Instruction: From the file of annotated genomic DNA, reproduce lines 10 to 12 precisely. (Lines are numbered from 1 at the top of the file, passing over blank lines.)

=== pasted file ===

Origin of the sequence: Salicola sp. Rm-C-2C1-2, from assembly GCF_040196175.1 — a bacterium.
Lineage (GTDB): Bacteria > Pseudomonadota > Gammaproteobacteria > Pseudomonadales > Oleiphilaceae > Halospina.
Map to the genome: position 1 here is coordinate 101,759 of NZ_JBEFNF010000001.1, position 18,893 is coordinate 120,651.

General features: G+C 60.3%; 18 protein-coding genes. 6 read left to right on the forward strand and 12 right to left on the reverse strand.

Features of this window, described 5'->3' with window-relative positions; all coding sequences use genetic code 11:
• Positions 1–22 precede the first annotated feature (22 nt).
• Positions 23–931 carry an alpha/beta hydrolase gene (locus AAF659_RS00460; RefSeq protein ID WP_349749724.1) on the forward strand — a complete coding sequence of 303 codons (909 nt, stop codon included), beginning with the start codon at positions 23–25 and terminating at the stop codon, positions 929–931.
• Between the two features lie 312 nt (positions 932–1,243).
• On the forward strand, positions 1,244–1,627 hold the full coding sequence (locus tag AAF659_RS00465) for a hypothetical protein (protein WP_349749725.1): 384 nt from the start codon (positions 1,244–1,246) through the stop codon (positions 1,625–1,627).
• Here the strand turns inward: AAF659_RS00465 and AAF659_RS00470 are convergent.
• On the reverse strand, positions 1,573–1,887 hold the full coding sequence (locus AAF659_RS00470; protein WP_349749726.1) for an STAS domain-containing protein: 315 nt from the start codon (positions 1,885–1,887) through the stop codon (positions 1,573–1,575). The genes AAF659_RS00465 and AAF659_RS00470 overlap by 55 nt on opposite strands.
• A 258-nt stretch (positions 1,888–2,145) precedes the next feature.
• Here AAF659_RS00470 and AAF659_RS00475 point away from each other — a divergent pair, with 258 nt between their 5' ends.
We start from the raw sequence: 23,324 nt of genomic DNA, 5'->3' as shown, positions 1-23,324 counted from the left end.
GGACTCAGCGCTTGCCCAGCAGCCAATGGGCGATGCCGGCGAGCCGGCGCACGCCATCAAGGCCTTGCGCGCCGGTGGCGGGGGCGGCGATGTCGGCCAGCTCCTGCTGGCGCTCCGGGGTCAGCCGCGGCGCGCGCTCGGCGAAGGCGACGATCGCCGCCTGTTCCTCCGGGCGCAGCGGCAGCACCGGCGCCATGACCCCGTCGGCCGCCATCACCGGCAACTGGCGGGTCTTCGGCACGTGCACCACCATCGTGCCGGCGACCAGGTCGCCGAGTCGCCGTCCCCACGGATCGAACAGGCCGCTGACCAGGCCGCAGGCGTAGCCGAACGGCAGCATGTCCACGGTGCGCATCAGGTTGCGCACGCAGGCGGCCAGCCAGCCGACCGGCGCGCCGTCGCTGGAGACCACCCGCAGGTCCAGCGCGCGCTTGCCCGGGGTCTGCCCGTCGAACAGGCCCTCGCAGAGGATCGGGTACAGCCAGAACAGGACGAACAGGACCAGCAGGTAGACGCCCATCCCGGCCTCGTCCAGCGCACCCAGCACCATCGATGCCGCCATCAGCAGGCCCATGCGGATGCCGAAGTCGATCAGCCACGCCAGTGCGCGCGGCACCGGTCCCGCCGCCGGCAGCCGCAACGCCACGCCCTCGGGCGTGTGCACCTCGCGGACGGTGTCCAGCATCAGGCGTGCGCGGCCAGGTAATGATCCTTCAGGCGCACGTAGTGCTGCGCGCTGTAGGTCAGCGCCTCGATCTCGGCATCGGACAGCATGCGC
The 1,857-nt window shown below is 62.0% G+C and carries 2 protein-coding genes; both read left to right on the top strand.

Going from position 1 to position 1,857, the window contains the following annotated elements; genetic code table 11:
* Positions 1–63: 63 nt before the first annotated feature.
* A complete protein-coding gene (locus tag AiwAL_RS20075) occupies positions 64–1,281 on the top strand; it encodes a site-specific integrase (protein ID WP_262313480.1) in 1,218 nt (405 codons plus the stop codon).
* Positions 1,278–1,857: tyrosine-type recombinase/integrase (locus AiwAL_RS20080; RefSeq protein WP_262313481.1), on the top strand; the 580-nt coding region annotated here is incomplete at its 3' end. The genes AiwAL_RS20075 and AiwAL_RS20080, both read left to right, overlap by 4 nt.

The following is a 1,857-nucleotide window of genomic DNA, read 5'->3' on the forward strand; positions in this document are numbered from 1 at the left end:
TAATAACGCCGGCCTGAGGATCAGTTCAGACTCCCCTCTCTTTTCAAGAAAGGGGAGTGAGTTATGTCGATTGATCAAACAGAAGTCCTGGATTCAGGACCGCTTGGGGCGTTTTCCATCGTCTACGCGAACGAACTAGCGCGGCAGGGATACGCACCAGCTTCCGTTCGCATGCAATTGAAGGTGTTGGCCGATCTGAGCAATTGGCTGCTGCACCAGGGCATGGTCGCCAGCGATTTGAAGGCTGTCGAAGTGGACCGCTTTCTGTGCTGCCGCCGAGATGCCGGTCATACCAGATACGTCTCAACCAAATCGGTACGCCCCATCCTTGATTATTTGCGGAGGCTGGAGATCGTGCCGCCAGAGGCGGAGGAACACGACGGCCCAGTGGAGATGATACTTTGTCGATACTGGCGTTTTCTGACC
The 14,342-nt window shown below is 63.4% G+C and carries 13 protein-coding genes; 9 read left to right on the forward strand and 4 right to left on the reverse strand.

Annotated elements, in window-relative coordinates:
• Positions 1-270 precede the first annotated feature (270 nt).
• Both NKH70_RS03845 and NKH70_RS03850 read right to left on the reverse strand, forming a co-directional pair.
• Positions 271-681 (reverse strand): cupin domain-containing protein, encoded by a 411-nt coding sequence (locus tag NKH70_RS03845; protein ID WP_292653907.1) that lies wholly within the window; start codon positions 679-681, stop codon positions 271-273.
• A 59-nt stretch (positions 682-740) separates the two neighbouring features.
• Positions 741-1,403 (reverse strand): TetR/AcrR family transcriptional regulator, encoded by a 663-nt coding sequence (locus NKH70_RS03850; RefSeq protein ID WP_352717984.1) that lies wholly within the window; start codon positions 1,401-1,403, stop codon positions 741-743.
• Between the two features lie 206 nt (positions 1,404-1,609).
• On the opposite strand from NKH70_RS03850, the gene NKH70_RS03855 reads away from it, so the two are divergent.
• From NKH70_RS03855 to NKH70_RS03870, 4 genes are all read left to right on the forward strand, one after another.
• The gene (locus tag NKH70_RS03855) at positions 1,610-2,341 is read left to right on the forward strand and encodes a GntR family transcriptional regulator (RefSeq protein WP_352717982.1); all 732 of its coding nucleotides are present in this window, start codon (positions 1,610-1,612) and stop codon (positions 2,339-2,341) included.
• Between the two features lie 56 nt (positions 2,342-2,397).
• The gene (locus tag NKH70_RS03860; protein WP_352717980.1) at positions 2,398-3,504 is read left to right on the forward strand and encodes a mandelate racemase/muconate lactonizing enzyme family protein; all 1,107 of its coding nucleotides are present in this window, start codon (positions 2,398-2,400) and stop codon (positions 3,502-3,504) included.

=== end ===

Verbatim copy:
• Here the strand turns inward: AAF659_RS00465 and AAF659_RS00470 are convergent.
• On the reverse strand, positions 1,573–1,887 hold the full coding sequence (locus AAF659_RS00470; protein WP_349749726.1) for an STAS domain-containing protein: 315 nt from the start codon (positions 1,885–1,887) through the stop codon (positions 1,573–1,575). The genes AAF659_RS00465 and AAF659_RS00470 overlap by 55 nt on opposite strands.
• A 258-nt stretch (positions 1,888–2,145) precedes the next feature.